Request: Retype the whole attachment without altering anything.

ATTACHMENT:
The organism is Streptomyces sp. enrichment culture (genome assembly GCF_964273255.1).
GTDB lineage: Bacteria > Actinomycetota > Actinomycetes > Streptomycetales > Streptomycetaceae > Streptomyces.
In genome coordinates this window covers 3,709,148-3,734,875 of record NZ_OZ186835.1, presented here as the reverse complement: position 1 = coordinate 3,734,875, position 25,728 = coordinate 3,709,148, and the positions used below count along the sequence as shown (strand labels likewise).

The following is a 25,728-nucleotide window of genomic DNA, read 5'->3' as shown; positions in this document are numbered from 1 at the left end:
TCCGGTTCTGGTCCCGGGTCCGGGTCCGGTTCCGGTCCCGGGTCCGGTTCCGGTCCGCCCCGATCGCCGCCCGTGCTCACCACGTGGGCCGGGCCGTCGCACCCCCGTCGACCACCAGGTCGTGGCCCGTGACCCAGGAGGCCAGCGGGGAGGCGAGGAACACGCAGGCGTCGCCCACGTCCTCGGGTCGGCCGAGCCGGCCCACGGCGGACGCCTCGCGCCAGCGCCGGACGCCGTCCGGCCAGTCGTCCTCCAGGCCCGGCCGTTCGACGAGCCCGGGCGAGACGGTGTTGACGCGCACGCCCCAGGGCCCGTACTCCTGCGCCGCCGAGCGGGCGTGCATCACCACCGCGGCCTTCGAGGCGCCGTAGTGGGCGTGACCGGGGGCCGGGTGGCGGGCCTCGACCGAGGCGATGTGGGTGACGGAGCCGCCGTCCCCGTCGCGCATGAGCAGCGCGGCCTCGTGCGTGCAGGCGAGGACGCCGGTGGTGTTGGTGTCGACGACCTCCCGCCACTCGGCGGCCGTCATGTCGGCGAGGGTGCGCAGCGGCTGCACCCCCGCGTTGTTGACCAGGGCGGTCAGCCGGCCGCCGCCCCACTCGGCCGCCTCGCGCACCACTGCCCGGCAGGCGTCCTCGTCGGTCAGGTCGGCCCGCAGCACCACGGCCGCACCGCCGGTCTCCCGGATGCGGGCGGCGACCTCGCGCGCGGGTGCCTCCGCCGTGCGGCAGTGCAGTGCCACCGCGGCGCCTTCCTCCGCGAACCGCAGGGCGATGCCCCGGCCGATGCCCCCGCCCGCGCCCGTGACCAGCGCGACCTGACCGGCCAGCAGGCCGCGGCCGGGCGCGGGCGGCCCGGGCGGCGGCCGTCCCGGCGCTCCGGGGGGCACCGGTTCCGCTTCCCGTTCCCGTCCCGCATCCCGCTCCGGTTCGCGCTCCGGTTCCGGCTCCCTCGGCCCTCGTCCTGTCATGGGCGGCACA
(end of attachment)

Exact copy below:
The organism is Streptomyces sp. enrichment culture (genome assembly GCF_964273255.1).
GTDB lineage: Bacteria > Actinomycetota > Actinomycetes > Streptomycetales > Streptomycetaceae > Streptomyces.
In genome coordinates this window covers 3,709,148-3,734,875 of record NZ_OZ186835.1, presented here as the reverse complement: position 1 = coordinate 3,734,875, position 25,728 = coordinate 3,709,148, and the positions used below count along the sequence as shown (strand labels likewise).

The following is a 25,728-nucleotide window of genomic DNA, read 5'->3' as shown; positions in this document are numbered from 1 at the left end:
TCCGGTTCTGGTCCCGGGTCCGGGTCCGGTTCCGGTCCCGGGTCCGGTTCCGGTCCGCCCCGATCGCCGCCCGTGCTCACCACGTGGGCCGGGCCGTCGCACCCCCGTCGACCACCAGGTCGTGGCCCGTGACCCAGGAGGCCAGCGGGGAGGCGAGGAACACGCAGGCGTCGCCCACGTCCTCGGGTCGGCCGAGCCGGCCCACGGCGGACGCCTCGCGCCAGCGCCGGACGCCGTCCGGCCAGTCGTCCTCCAGGCCCGGCCGTTCGACGAGCCCGGGCGAGACGGTGTTGACGCGCACGCCCCAGGGCCCGTACTCCTGCGCCGCCGAGCGGGCGTGCATCACCACCGCGGCCTTCGAGGCGCCGTAGTGGGCGTGACCGGGGGCCGGGTGGCGGGCCTCGACCGAGGCGATGTGGGTGACGGAGCCGCCGTCCCCGTCGCGCATGAGCAGCGCGGCCTCGTGCGTGCAGGCGAGGACGCCGGTGGTGTTGGTGTCGACGACCTCCCGCCACTCGGCGGCCGTCATGTCGGCGAGGGTGCGCAGCGGCTGCACCCCCGCGTTGTTGACCAGGGCGGTCAGCCGGCCGCCGCCCCACTCGGCCGCCTCGCGCACCACTGCCCGGCAGGCGTCCTCGTCGGTCAGGTCGGCCCGCAGCACCACGGCCGCACCGCCGGTCTCCCGGATGCGGGCGGCGACCTCGCGCGCGGGTGCCTCCGCCGTGCGGCAGTGCAGTGCCACCGCGGCGCCTTCCTCCGCGAACCGCAGGGCGATGCCCCGGCCGATGCCCCCGCCCGCGCCCGTGACCAGCGCGACCTGACCGGCCAGCAGGCCGCGGCCGGGCGCGGGCGGCCCGGGCGGCGGCCGTCCCGGCGCTCCGGGGGGCACCGGTTCCGCTTCCCGTTCCCGTCCCGCATCCCGCTCCGGTTCGCGCTCCGGTTCCGGCTCCCTCGGCCCTCGTCCTGTCATGGGCGGCACA